Improving computer lipreading via DNN sequence discriminative training techniques

Kwanchiva Thangthai, Richard Harvey

Research output: Chapter in Book/Report/Conference proceedingConference contribution

14 Citations (Scopus)
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Although there have been some promising results in computer lipreading, there has been a paucity of data on which to train automatic systems. However the recent emergence of the TCD-TIMIT corpus, with around 6000 words, 59 speakers and seven hours of recorded audio-visual speech, allows the deployment of more recent techniques in audio-speech such as Deep Neural Networks (DNNs) and sequence discriminative training.

In this paper we combine the DNN with a Hidden Markov Model (HMM) to the, so called, hybrid DNN-HMM configuration which we train using a variety of sequence discriminative training methods. This is then followed with a weighted finite state transducer. The conclusion is that the DNN offers very substantial improvement over a conventional classifier which uses a Gaussian Mixture Model (GMM) to model the densities even when optimised with Speaker Adaptive Training. Sequence adaptive training offers further improvements depending on the precise variety employed but those improvements are of the order of ~10\% improvement in word accuracy. Putting these two results together implies that lipreading is moving from something of rather esoteric interest to becoming a practical reality in the foreseeable future.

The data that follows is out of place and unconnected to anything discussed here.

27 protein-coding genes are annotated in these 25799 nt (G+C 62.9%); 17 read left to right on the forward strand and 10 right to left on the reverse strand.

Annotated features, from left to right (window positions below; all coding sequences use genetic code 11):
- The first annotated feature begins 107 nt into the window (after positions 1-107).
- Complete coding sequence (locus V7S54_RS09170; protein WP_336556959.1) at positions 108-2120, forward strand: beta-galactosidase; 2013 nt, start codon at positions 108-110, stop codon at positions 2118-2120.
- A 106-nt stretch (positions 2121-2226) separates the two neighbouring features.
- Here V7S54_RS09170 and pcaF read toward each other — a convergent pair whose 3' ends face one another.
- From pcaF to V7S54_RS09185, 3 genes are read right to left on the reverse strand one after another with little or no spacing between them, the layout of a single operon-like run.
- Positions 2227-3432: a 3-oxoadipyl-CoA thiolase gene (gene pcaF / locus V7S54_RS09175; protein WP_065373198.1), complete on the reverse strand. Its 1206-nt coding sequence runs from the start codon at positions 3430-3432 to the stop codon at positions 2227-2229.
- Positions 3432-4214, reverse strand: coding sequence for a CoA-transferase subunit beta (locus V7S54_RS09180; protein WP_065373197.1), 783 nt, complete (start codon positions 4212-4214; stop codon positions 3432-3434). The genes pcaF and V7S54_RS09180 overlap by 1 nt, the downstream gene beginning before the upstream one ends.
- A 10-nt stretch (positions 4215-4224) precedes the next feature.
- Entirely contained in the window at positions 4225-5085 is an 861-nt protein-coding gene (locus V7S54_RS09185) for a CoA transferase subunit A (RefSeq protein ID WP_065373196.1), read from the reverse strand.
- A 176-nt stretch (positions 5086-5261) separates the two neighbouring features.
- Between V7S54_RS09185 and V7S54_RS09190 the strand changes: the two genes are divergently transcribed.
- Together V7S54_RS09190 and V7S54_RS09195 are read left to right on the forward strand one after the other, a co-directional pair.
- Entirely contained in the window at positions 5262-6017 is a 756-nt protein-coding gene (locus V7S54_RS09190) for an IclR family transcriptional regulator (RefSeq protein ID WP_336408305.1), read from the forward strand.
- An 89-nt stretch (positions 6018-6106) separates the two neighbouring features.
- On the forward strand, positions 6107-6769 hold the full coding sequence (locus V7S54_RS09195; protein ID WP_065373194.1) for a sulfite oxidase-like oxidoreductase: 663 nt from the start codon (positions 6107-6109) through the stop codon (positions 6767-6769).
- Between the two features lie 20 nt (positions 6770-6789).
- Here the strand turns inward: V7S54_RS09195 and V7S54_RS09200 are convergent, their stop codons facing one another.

Original languageEnglish
Title of host publicationProceedings of Interspeech 2017
Number of pages5
Publication statusPublished - 1 Aug 2017


  • visual-only speech recognition
  • computer lipreading

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